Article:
The Happiness Project by Gretchen Rubin
My rating: 2 of 5 stars
I read this book expecting entertainment, not self-help, so it was hard to change my mindset while reading this book. There were some things that I really enjoyed about this author - that she was very black and white, she needed some way to track her progress and she was honest about her flaws. I liked that she told stories that were relevant to what was going on her life, although sometimes I felt she went on and on (beating a dead horse) about something that was "Okay, yeah, I got it the first time you said it" material. Overall, this book didn't do much for me.
Synopsis: Gretchen Rubin had an epiphany one rainy afternoon in the unlikeliest of places: a city bus. "The days are long, but the years are short," she realized. "Time is passing, and I'm not focusing enough on the things that really matter." In that moment, she decided to dedicate a year to her happiness project.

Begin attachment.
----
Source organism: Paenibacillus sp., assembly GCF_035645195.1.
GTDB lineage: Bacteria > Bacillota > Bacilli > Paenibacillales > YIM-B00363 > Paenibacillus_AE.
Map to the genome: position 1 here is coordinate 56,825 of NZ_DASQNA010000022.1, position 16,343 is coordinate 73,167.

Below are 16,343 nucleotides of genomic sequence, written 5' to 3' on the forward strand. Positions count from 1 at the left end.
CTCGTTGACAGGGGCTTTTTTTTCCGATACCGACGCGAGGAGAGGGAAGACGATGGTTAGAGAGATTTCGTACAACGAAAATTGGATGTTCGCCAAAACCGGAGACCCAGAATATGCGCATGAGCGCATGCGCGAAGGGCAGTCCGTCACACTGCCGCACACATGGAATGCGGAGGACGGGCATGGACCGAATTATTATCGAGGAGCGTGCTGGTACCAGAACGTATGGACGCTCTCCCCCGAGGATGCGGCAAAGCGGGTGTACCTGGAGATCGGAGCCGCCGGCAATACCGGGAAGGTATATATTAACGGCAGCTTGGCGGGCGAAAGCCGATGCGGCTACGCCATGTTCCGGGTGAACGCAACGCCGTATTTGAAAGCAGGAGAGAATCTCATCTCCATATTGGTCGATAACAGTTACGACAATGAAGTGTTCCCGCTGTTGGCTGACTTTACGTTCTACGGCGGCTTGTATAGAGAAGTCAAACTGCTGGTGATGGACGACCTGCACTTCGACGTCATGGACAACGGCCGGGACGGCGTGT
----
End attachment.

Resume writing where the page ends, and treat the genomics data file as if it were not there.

In this lively and compelling account of that year, Rubin carves out her place alongside the authors of bestselling memoirs such as Julie and Julia, The Year of Living Biblically, and Eat, Pray, Love. With humor and insight, she chronicles her adventures during the twelve months she spent test-driving the wisdom of the ages, current scientific research, and lessons from popular culture about how to be happier.
Rubin didn't have the option to uproot herself, nor did she really want to; instead she focused on improving her life as it was. Each month she tackled a new set of resolutions: give proofs of love, ask for help, find more fun, keep a gratitude notebook, forget about results. She immersed herself in principles set forth by all manner of experts, from Epicurus to Thoreau to Oprah to Martin Seligman to the Dalai Lama to see what worked for her—and what didn't.
Her conclusions are sometimes surprising—she finds that money can buy happiness, when spent wisely; that novelty and challenge are powerful sources of happiness; that "treating" yourself can make you feel worse; that venting bad feelings doesn't relieve them; that the very smallest of changes can make the biggest difference—and they range from the practical to the profound.
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